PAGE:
The Pastoral Aspects of Disciplining the Governor of Kansas, Kathleen Sebelius, because of Her Insistent Pro-Abortion Stance - Catholic Action For Faith and Family

The Pastoral Aspects of Disciplining the Governor of Kansas, Kathleen Sebelius, because of Her Insistent Pro-Abortion Stance

In this interview by Thomas J. McKenna, Archbishop Joseph Naumann explains why he is disappointed she was nominated to serve as Secretary of Health and Human Services.

Your Excellency: As you know the Governor of Kansas, Kathleen Sebelius, is a Catholic with a long record of supporting abortion and has been nominated by President Obama to be the director of Health and Human Services. Last year you wrote the governor a letter asking that she refrain from presenting herself to receive Holy Communion because she was not in communion with the Catholic Church and its teachings. Can you explain what prompted you to do this? 

I had entered into a rather long dialogue with the governor over many months, trying as best as I could, to make her aware of the seriousness of her past actions as well as her present positions. Following our long conversations and additional actions on her part, such as vetoing a bill that was aimed at trying to regulate abortion clinics, I first asked her, privately in a letter, not to present herself for Communion for her own integrity and for her own spiritual welfare. My intention was not to make that public. It was only subsequent to that when in March of the following year she presented herself for communion at one of our parishes and the pastor informed me that I wrote her again renewing my request. I informed her that I would make the request public because, in addition to my concern for her spiritual wellbeing, I was also very concerned about others being misled by her presenting herself as a faithful Catholic while holding positions that were completely contrary to our teaching on the sanctity of human life.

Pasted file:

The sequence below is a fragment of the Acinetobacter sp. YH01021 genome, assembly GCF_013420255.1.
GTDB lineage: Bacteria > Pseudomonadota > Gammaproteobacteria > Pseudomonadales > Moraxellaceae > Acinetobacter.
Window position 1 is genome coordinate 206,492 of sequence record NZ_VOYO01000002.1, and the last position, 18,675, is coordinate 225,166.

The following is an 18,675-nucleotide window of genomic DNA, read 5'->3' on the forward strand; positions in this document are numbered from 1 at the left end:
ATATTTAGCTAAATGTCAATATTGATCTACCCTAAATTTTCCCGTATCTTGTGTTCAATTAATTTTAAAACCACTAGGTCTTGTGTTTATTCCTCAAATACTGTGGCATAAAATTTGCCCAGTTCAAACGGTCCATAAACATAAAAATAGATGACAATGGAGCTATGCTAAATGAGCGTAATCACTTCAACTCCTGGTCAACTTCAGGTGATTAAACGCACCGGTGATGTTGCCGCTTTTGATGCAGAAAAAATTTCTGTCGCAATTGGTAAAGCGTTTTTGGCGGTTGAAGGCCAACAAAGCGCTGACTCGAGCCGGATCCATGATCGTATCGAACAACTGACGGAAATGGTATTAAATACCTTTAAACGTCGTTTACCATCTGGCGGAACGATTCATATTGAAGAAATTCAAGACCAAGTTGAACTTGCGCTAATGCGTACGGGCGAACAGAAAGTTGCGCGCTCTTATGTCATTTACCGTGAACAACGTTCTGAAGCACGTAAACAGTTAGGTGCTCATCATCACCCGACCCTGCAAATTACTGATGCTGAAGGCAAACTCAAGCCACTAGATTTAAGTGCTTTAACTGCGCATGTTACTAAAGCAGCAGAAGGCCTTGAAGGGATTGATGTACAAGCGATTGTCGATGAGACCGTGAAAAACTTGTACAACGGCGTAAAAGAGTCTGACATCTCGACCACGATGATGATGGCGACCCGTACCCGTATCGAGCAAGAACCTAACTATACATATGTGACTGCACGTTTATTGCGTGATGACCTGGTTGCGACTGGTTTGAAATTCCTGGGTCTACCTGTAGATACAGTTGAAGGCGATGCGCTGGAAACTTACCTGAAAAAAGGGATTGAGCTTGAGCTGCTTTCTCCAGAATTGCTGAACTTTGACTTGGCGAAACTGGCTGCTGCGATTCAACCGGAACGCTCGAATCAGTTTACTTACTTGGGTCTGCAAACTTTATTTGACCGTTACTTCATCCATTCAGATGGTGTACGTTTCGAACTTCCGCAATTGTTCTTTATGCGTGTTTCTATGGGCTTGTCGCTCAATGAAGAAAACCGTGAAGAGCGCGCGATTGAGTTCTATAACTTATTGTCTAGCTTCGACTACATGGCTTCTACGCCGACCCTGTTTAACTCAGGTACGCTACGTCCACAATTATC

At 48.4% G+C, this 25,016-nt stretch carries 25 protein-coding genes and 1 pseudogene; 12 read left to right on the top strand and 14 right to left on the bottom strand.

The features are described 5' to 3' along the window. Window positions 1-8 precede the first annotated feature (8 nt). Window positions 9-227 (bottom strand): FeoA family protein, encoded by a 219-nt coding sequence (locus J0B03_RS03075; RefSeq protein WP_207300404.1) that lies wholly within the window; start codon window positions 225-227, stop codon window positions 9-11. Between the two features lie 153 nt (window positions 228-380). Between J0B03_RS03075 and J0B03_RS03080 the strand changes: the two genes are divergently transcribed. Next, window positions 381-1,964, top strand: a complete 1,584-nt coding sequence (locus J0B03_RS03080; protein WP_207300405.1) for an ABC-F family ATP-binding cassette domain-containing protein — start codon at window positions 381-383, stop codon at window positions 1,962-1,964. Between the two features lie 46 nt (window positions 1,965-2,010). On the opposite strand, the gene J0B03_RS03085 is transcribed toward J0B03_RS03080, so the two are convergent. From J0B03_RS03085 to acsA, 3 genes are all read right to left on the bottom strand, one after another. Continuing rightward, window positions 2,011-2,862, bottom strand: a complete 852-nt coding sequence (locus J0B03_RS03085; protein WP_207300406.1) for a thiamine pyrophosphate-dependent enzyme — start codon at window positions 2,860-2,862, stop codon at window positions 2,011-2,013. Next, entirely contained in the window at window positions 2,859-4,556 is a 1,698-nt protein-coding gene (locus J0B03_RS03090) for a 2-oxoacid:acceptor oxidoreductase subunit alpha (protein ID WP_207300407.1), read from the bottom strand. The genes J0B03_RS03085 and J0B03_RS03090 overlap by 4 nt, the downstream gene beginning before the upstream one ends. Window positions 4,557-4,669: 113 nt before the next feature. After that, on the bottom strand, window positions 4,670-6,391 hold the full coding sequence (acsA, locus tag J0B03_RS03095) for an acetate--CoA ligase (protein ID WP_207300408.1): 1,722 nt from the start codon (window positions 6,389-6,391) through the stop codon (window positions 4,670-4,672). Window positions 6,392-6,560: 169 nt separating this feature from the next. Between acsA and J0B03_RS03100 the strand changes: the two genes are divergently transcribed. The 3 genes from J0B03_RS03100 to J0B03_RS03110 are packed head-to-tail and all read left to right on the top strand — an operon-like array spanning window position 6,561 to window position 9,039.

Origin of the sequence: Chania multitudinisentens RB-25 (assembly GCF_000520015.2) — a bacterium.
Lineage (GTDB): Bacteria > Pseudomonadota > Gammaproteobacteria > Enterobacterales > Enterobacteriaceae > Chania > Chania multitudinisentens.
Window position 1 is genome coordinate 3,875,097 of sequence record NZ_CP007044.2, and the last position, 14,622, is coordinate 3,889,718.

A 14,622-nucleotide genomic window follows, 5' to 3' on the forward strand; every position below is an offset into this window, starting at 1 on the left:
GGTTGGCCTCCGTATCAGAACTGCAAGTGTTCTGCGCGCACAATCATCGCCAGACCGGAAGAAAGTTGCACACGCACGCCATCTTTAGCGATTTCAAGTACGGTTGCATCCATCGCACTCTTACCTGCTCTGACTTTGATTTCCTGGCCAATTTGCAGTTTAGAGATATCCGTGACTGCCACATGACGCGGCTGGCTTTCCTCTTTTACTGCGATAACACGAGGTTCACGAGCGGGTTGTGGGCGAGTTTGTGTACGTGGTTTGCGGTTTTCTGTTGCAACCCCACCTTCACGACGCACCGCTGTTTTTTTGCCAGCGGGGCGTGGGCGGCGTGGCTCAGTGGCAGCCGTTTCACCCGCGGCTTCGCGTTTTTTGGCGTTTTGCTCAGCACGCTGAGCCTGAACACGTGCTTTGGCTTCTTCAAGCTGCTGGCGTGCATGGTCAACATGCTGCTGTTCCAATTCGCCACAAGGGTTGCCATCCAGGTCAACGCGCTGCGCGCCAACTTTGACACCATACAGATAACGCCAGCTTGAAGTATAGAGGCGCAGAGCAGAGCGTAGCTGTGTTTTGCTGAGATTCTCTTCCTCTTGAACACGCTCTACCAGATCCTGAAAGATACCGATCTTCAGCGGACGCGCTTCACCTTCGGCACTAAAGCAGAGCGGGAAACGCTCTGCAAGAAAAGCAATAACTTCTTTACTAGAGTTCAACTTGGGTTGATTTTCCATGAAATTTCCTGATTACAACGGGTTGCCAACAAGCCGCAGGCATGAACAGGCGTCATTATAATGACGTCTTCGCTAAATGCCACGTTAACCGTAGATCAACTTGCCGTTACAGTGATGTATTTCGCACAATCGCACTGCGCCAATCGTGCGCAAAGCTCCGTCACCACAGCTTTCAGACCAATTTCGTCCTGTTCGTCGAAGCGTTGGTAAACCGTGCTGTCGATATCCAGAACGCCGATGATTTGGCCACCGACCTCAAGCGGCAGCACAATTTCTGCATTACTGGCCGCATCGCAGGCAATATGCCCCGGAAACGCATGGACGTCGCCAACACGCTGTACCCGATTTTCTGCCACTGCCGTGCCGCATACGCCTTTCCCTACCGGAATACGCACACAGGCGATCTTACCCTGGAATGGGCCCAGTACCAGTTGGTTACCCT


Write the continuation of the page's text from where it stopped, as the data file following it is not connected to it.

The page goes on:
In many circumstances the media has tried to politicize the issue saying that you are abusing your pastoral authority to influence politics. How would you respond to that?

 My intention and my aim have not been to influence politics at all. In fact the timing on all of this was really dictated by the governor’s own actions. It was not, for example, juxtaposed to an election. My concern was, first of all, for her spiritual welfare and then secondly, and equally important, to protect the rest of my flock from being misled by her actions. Frequently I received letters from people who were outraged at how the governor continued to go to Communion and yet consistently over the years aggressively supported legalized abortion. I was not principally concerned with the people who were writing me letters because they understood the contradiction. My greater concern was the larger number of faithful who were not writing letters and who were subject to being confused and might be thinking that perhaps the Church did not really see this as all that serious of an issue. My motivation was primarily to protect the Church and her teaching, as well as to protect our people from being misled.